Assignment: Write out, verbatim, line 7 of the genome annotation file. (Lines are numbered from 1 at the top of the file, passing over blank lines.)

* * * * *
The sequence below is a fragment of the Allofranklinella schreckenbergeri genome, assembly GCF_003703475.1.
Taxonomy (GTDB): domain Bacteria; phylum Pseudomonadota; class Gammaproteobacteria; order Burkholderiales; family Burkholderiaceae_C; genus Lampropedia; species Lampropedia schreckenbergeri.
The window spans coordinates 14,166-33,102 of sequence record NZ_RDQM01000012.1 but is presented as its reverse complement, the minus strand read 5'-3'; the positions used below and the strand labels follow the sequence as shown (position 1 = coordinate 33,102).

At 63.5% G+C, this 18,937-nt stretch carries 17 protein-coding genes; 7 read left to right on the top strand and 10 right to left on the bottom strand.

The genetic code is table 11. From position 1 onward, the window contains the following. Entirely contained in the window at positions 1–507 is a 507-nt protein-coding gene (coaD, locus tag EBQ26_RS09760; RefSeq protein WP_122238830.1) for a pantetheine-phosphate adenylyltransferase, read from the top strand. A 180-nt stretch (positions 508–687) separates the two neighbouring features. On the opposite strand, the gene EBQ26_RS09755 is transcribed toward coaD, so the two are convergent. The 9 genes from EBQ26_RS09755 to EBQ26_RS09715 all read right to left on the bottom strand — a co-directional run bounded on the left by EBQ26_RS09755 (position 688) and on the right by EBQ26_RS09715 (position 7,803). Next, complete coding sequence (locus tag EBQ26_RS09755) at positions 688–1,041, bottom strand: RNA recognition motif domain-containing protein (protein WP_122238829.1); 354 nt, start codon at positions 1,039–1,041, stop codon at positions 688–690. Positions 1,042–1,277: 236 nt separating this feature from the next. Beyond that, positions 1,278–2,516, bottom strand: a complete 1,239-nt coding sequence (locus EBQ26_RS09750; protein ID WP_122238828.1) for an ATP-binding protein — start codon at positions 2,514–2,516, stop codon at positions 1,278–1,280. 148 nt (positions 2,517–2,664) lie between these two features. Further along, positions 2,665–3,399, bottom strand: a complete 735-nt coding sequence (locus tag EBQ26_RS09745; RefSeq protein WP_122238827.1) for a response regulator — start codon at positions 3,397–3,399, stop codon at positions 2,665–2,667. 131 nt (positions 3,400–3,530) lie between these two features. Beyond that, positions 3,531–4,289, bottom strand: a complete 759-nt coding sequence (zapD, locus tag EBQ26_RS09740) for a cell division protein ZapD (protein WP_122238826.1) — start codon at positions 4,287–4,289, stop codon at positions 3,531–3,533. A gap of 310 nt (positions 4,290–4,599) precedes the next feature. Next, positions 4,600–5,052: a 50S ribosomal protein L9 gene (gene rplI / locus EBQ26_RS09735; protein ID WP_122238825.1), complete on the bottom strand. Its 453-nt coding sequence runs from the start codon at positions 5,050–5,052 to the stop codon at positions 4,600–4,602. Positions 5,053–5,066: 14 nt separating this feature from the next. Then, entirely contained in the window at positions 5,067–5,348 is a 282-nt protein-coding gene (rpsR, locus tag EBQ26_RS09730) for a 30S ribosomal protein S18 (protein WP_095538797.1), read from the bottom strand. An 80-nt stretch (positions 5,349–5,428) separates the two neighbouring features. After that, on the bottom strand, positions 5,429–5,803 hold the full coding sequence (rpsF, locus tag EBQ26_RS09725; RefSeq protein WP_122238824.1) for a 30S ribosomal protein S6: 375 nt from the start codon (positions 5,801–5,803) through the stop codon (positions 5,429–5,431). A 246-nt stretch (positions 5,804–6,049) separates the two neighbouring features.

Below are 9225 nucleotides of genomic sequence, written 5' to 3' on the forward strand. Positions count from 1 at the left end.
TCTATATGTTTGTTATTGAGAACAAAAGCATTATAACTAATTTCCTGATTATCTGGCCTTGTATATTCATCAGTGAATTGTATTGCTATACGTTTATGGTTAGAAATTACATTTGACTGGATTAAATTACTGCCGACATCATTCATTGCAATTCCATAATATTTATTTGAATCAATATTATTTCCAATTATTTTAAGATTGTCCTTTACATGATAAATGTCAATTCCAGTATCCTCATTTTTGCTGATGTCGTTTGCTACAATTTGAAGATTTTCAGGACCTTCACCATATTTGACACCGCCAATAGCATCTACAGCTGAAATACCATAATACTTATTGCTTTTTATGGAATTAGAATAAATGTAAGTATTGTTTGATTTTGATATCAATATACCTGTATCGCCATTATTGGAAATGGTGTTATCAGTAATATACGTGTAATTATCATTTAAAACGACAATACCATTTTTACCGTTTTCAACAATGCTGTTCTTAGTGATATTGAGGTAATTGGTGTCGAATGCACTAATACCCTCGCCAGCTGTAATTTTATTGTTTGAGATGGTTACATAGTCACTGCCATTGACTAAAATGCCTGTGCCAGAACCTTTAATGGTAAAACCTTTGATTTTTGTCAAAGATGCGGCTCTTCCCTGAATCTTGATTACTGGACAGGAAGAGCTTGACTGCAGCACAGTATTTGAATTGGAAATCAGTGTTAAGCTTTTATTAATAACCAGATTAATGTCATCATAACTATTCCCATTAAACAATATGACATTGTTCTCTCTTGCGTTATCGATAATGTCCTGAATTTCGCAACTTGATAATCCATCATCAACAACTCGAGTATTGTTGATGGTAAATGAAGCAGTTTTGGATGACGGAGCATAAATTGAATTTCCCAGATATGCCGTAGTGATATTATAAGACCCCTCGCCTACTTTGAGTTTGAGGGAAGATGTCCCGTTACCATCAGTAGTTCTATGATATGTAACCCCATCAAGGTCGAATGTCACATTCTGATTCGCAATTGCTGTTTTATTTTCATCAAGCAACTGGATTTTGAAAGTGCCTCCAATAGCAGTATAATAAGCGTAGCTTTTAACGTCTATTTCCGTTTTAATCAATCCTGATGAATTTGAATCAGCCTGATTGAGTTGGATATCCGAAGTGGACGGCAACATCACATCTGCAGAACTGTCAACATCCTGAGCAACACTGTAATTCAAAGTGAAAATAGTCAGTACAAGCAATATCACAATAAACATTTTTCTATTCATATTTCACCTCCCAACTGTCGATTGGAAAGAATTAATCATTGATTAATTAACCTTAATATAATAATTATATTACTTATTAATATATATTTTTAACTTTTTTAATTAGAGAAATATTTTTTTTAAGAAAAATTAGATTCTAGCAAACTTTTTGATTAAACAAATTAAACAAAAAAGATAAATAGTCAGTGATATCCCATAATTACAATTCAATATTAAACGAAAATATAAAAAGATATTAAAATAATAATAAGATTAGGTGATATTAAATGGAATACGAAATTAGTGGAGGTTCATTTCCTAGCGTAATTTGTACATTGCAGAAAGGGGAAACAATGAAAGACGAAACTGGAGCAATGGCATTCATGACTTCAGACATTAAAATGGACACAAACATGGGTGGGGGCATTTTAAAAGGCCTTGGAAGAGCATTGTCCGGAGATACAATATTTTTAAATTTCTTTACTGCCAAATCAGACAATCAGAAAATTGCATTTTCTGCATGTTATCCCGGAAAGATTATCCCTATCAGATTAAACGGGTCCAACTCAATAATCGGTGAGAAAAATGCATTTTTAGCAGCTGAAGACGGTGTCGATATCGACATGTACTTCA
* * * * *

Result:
TCTATATGTTTGTTATTGAGAACAAAAGCATTATAACTAATTTCCTGATTATCTGGCCTTGTATATTCATCAGTGAATTGTATTGCTATACGTTTATGGTTAGAAATTACATTTGACTGGATTAAATTACTGCCGACATCATTCATTGCAATTCCATAATATTTATTTGAATCAATATTATTTCCAATTATTTTAAGATTGTCCTTTACATGATAAATGTCAATTCCAGTATCCTCATTTTTGCTGATGTCGTTTGCTACAATTTGAAGATTTTCAGGACCTTCACCATATTTGACACCGCCAATAGCATCTACAGCTGAAATACCATAATACTTATTGCTTTTTATGGAATTAGAATAAATGTAAGTATTGTTTGATTTTGATATCAATATACCTGTATCGCCATTATTGGAAATGGTGTTATCAGTAATATACGTGTAATTATCATTTAAAACGACAATACCATTTTTACCGTTTTCAACAATGCTGTTCTTAGTGATATTGAGGTAATTGGTGTCGAATGCACTAATACCCTCGCCAGCTGTAATTTTATTGTTTGAGATGGTTACATAGTCACTGCCATTGACTAAAATGCCTGTGCCAGAACCTTTAATGGTAAAACCTTTGATTTTTGTCAAAGATGCGGCTCTTCCCTGAATCTTGATTACTGGACAGGAAGAGCTTGACTGCAGCACAGTATTTGAATTGGAAATCAGTGTTAAGCTTTTATTAATAACCAGATTAATGTCATCATAACTATTCCCATTAAACAATATGACATTGTTCTCTCTTGCGTTATCGATAATGTCCTGAATTTCGCAACTTGATAATCCATCATCAACAACTCGAGTATTGTTGATGGTAAATGAAGCAGTTTTGGATGACGGAGCATAAATTGAATTTCCCAGATATGCCGTAGTGATATTATAAGACCCCTCGCCTACTTTGAGTTTGAGGGAAGATGTCCCGTTACCATCAGTAGTTCTATGATATGTAACCCCATCAAGGTCGAATGTCACATTCTGATTCGCAATTGCTGTTTTATTTTCATCAAGCAACTGGATTTTGAAAGTGCCTCCAATAGCAGTATAATAAGCGTAGCTTTTAACGTCTATTTCCGTTTTAATCAATCCTGATGAATTTGAATCAGCCTGATTGAGTTGGATATCCGAAGTGGACGGCAACATCACATCTGCAGAACTGTCAACATCCTGAGCAACACTGTAATTCAAAGTGAAAATAGTCAGTACAAGCAATATCACAATAAACATTTTTCTATTCATATTTCACCTCCCAACTGTCGATTGGAAAGAATTAATCATTGATTAATTAACCTTAATATAATAATTATATTACTTATTAATATATATTTTTAACTTTTTTAATTAGAGAAATATTTTTTTTAAGAAAAATTAGATTCTAGCAAACTTTTTGATTAAACAAATTAAACAAAAAAGATAAATAGTCAGTGATATCCCATAATTACAATTCAATATTAAACGAAAATATAAAAAGATATTAAAATAATAATAAGATTAGGTGATATTAAATGGAATACGAAATTAGTGGAGGTTCATTTCCTAGCGTAATTTGTACATTGCAGAAAGGGGAAACAATGAAAGACGAAACTGGAGCAATGGCATTCATGACTTCAGACATTAAAATGGACACAAACATGGGTGGGGGCATTTTAAAAGGCCTTGGAAGAGCATTGTCCGGAGATACAATATTTTTAAATTTCTTTACTGCCAAATCAGACAATCAGAAAATTGCATTTTCTGCATGTTATCCCGGAAAGATTATCCCTATCAGATTAAACGGGTCCAACTCAATAATCGGTGAGAAAAATGCATTTTTAGCAGCTGAAGACGGTGTCGATATCGACATGTACTTCA